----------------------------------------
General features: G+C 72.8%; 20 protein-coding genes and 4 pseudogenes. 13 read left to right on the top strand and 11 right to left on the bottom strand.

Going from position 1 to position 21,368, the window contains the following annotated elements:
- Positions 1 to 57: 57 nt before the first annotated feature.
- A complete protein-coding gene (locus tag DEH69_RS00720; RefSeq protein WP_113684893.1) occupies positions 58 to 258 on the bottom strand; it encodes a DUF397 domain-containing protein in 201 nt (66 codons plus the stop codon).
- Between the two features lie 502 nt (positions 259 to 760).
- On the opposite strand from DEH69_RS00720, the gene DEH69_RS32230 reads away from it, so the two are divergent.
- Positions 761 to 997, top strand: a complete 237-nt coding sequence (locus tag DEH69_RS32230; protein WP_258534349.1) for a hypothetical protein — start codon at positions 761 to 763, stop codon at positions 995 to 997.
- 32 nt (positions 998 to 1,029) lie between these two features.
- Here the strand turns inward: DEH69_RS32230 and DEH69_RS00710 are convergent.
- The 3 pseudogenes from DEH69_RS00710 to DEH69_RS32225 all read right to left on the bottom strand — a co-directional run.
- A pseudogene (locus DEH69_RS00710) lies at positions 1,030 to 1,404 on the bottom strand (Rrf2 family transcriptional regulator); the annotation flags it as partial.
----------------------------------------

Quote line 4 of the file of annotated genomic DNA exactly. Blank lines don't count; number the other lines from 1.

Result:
- A complete protein-coding gene (locus tag DEH69_RS00720; RefSeq protein WP_113684893.1) occupies positions 58 to 258 on the bottom strand; it encodes a DUF397 domain-containing protein in 201 nt (66 codons plus the stop codon).